October 26, 2022

Agreement may resolve Rio Grande water dispute

Laura Paskus

Downstream of Elephant Butte Dam, water issues get even trickier.

After nine years of litigation, the states of Texas, New Mexico and Colorado have reached an agreement that could resolve the dispute over Rio Grande water, though a major stumbling block remains.

This comes after Texas sued New Mexico in 2013, arguing that the use of groundwater meant that Texas was not getting its fair share of the water from the Rio Grande. This groundwater use is occurring in a section between Elephant Butte Reservoir in New Mexico and Hudspeth County, Texas.

The U.S. Supreme Court appointed a special master in 2014 to oversee the case.
Tuesday’s announcement comes as part of a status conference and the three states hinted at the possibility in a filing made on Monday.

In a Tuesday press release, the New Mexico Office of the Attorney General stated that if finalized the agreement will resolve the legal dispute between the states.

But, while the three states have agreed, the federal government is not on board. The states anticipated that, according to Monday’s filing. Legal questions remain as to whether the states can settle the dispute without the United States’ approval.

“Extreme drought and erratic climate events necessitate that states must work together to protect the Rio Grande which is the lifeblood of our New Mexico farmers and communities, and I’m very disappointed that the U.S. is exerting federal overreach and standing in the way of the States’ historic water agreement,” Attorney General Hector Balderas said in a press release.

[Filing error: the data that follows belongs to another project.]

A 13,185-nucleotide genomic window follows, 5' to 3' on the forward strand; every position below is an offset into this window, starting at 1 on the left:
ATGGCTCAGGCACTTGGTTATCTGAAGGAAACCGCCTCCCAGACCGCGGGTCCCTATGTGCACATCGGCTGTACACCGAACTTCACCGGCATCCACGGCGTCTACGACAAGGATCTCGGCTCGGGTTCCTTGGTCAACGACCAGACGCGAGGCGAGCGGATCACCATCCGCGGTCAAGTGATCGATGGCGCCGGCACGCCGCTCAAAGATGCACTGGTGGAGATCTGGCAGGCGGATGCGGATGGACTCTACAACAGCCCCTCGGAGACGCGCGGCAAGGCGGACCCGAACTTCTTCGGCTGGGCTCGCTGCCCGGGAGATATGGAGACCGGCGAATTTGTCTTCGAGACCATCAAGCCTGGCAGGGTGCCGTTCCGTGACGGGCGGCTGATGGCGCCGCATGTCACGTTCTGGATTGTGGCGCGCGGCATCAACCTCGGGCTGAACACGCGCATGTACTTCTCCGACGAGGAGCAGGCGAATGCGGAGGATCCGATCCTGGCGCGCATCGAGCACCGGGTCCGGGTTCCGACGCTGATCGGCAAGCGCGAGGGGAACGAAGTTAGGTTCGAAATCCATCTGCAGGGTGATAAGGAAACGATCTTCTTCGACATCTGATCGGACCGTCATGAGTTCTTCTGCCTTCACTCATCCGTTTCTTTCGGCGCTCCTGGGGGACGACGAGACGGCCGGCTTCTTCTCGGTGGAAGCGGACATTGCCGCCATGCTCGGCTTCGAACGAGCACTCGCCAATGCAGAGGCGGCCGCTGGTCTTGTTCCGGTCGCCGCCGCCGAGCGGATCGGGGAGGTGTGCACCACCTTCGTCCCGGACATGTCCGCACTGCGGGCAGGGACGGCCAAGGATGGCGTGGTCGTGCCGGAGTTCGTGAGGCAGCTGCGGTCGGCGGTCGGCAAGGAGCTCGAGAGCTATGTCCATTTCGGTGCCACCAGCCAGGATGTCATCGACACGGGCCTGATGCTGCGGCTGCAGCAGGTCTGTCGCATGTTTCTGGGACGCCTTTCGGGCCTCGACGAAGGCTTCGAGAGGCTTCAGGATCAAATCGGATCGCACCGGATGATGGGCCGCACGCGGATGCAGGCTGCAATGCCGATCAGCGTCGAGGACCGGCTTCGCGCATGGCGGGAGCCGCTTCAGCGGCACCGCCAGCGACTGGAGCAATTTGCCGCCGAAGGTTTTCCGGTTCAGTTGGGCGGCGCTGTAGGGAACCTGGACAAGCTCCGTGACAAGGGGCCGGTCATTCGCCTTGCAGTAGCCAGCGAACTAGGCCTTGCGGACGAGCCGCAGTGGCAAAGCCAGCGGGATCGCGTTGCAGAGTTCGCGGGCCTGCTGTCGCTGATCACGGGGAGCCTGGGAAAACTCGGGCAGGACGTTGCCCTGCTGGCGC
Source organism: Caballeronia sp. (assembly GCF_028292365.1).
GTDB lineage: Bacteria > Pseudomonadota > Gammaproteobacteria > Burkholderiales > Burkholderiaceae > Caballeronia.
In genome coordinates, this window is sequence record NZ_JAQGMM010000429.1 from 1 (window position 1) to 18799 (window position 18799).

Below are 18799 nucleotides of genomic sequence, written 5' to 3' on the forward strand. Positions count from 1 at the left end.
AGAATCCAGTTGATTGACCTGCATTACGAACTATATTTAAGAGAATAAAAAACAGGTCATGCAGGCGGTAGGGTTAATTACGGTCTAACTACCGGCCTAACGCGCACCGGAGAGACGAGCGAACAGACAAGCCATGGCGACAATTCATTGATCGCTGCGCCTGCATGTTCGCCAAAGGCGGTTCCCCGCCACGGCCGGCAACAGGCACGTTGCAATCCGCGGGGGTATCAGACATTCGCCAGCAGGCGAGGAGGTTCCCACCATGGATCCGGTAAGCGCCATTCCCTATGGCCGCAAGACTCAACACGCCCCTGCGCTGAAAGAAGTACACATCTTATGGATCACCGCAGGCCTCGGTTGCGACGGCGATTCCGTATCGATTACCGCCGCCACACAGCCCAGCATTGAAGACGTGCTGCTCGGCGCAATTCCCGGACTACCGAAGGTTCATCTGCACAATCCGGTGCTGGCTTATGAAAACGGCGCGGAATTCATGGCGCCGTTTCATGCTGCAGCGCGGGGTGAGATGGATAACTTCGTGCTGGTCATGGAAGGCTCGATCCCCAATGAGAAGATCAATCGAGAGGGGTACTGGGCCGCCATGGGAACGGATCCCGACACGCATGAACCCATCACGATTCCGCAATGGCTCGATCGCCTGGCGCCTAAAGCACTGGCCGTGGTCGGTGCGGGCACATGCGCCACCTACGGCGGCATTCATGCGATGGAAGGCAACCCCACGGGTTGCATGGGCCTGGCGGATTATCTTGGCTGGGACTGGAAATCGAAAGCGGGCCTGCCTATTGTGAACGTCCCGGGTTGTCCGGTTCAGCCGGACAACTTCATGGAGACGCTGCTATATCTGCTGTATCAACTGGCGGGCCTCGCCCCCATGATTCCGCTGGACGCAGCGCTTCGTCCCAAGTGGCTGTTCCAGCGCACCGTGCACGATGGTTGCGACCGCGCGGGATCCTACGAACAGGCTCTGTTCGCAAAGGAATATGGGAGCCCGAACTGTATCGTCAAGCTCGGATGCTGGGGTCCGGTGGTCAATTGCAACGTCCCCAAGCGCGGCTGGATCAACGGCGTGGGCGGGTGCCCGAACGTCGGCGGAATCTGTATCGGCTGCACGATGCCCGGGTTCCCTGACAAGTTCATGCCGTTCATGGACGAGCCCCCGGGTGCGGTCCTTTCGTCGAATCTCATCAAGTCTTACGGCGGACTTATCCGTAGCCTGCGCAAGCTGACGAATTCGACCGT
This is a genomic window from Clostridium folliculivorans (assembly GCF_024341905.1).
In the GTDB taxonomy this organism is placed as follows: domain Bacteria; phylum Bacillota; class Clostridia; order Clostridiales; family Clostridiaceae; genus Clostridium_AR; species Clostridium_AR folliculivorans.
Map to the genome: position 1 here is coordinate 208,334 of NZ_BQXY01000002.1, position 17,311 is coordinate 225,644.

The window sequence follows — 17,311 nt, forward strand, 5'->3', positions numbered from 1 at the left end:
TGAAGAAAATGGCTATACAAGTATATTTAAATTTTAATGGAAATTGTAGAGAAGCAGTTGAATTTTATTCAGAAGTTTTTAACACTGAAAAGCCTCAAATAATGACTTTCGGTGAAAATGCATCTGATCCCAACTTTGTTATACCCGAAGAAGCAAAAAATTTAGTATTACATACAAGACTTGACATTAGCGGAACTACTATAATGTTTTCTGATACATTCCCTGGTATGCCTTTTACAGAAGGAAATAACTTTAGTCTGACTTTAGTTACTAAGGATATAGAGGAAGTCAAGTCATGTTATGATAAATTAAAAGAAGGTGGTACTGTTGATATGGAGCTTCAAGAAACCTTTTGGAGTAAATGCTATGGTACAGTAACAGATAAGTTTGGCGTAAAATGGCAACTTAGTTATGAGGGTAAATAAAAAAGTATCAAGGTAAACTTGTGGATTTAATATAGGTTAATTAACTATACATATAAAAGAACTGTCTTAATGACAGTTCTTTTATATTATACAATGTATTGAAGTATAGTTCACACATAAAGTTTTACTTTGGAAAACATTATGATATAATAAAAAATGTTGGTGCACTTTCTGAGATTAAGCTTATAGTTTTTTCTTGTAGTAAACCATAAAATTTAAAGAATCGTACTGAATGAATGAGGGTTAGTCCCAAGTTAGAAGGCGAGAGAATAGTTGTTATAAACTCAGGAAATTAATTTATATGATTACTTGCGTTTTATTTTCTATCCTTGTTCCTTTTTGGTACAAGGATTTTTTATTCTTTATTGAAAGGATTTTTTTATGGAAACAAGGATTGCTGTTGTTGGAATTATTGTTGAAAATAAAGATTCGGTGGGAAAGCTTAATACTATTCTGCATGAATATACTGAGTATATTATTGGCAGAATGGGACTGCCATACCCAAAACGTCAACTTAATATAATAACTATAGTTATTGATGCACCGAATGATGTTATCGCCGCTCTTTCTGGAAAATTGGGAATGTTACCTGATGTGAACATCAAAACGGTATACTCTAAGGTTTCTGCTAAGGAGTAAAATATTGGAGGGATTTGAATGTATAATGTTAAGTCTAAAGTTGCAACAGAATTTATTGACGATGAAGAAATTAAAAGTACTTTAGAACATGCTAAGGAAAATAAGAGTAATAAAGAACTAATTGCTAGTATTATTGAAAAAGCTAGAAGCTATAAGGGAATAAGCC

The three states plan to submit a motion asking for the U.S. Supreme Court to approve the agreement.

Details of the agreement are currently sealed by a court order, however Monday’s filing hints at what is included.

The filing made on Monday indicates that the proposed agreement would “carve out” interstate Rio Grande Compact issues from intrastate issues associated with how the Rio Grande Project is administered within New Mexico. The Rio Grande Project includes Elephant Butte and Caballo reservoirs.

According to Monday’s filing, the states have not reached an agreement on those intrastate issues, but New Mexico “remains willing and prepared to continue discussions with the United States related to Project operations and water rights administration within New Mexico.”

Special Master Michael Melloy will hear arguments on the motion to approve the agreement as well as the United States’ response on Jan. 24.